If you had any sort of experience with progressive Catholicism in the past three decades, you’re probably familiar with The Mission, the 1986 Roland Joffé film that recently celebrated its thirtieth anniversary. With an original screenplay by the legendary Robert Bolt (Man for All Seasons, Lawrence of Arabia), the film presents Jeremy Irons and Robert DeNiro as Jesuit missionaries, the first a pacifist musician named Gabriel, the second a repentant slaver named Rodrigo. They live with the Guarani Indians, speaking their language while teaching them to sing religious hymns and play the violin. But then the mission is transferred to the Portuguese, making the Guarani once again prey to slavers: the moral dilemma begins. The church orders the Jesuits to abandon the mission, dividing them as to tactics. No one will leave, but Gabriel’s faction refuses to do harm even as Rodrigo rediscovers his sword, leading many of the Guarani in a counterattack. All are killed, except a small group of children we see in the final scene, naked, rowing down the river towards a slight possibility of hope.
Today, most people remember The Mission for Ennio Morricone’s iconic soundtrack, yet there’s more to the movie than its music. The Mission was released the same year as the U.S. Bishops’ pastoral letter “Economic Justice for All” and three years after their equally assertive “The Challenge of Peace.” These two letters formed an unapologetic opposition to Reagan-era conservative politics and the growing sense that the Republican Party was the best fit for serious Christians. It was out of disillusionment with the bishops’ perceived move to the left that the Catholic neoconservative movement was born, most famously at magazines like Crisis (1982) and First Things (1990). Latin America was important too. Liberation Theology had worked its way north, influencing lay Catholics (if not their bishops) to link Marxist critique with Christian theology. U.S. Catholics motivated by their Christian commitments, including priests, went to protests in solidarity with Latin American struggles for justice. Like any liberal Catholic kid in the ’90s, I heard all about the famous El Salvador martyrs: the four U.S. churchwomen slain in 1980 and the six Jesuits at the University of Central America alongside assassinated along with their housekeeper and her daughter in 1989. And, most importantly, I learned about Oscar Romero, the bishop of El Salvador shot down while saying Mass, also in 1980. This was the stuff in the air: Latin America, social justice, Jesuits so committed to the poor they’re not afraid of a little trouble. The Mission felt like it figured everything out.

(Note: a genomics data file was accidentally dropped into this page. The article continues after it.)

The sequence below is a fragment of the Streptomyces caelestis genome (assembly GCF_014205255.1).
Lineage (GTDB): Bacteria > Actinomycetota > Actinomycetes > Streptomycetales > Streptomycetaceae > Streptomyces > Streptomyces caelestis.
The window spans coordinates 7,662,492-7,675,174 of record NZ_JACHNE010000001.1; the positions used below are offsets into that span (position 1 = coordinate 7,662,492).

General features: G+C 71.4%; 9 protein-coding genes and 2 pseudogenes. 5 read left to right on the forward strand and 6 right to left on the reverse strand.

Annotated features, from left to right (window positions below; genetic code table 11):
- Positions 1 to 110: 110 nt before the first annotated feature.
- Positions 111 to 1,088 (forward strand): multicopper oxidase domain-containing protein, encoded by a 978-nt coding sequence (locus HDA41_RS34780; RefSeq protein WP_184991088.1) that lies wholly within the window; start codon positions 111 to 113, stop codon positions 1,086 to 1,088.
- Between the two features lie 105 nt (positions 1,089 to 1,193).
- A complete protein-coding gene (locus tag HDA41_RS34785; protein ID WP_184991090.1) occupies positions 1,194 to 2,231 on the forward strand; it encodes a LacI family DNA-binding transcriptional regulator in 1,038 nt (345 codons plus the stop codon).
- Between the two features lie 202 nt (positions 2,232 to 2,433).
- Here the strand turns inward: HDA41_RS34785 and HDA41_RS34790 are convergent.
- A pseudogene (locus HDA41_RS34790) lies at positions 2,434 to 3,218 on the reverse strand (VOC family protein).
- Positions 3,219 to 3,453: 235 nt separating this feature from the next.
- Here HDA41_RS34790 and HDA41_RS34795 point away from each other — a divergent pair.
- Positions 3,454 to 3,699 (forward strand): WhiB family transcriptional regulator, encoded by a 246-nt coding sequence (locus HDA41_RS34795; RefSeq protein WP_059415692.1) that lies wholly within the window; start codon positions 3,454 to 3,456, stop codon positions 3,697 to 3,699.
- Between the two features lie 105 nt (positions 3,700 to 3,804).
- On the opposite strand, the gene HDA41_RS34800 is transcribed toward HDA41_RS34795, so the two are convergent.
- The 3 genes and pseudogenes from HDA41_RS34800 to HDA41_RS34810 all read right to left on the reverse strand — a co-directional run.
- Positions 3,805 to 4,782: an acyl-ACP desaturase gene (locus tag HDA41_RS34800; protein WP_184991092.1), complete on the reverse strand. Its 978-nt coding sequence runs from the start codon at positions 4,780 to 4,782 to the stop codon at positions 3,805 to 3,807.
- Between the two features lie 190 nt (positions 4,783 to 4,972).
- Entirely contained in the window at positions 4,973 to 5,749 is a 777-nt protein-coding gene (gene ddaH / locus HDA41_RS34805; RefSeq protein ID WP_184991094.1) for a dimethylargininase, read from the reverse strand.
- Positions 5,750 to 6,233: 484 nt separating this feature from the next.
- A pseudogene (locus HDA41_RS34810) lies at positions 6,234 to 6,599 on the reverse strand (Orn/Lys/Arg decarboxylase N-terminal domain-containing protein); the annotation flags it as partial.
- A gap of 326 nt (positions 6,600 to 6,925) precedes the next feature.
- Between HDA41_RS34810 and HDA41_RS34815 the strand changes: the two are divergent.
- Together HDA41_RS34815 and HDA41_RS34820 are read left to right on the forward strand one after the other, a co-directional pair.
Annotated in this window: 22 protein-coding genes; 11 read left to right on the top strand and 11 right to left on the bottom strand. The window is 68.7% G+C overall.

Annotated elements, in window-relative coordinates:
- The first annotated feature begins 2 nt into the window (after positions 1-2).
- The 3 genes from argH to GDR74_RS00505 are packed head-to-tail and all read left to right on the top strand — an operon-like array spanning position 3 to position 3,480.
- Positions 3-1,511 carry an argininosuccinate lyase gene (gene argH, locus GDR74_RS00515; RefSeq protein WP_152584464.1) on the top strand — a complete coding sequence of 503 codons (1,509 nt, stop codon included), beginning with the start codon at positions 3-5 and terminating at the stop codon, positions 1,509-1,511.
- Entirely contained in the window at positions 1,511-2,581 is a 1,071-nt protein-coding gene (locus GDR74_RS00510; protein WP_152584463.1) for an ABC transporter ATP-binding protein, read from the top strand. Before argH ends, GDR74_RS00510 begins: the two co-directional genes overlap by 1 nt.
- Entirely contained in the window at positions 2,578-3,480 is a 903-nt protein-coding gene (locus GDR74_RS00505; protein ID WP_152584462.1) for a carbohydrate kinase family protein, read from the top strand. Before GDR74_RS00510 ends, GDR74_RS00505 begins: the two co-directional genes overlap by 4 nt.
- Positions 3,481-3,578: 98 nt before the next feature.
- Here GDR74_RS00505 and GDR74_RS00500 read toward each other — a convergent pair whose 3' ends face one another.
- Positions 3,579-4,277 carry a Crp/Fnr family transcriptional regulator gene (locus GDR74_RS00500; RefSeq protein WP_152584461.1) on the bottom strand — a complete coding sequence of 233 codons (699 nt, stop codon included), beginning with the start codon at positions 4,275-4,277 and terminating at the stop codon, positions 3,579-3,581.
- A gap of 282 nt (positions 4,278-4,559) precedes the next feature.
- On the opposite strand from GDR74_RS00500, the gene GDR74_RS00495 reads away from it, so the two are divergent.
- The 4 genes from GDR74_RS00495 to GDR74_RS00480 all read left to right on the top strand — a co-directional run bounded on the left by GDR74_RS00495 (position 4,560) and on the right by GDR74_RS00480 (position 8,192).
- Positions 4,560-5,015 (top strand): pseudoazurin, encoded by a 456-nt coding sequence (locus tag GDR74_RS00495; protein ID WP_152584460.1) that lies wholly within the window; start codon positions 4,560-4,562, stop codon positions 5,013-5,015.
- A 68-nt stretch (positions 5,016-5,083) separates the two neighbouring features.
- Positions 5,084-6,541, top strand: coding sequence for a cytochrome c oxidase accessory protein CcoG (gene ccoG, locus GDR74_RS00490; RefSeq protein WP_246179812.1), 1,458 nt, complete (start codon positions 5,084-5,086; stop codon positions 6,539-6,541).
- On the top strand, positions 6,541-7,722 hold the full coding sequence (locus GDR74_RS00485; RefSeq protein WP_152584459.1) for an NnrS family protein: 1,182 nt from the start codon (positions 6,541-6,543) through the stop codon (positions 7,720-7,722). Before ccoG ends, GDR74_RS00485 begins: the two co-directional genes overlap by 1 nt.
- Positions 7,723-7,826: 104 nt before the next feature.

And then there was Dan Berrigan, the famous Jesuit pacifist, who has a bit part in the film. He plays a Jesuit with just one line (“No,” he says, appropriately enough). I didn’t recognize him when I first saw the movie, but if you watch it knowing who he is, it’s amazing how many scenes he’s in, usually next to a very young Liam Neeson. Berrigan also had a significant role in advising the film about the Jesuits and about pacifism. I met him a few times, and we talked, of course, about the movie. He told me that it was his suggestion that created one of the film’s most famous scenes. Originally, Gabriel’s faction was to be killed while celebrating Mass in a church. Yet it was Berrigan’s idea that Gabriel lead his congregation into the bullets. It’s night time, dark except for candle light and gunfire: a thin priest in a cassock holds forward his monstrance, walking slowly alongside the women and children of his congregation, all of them barely flinching as they die.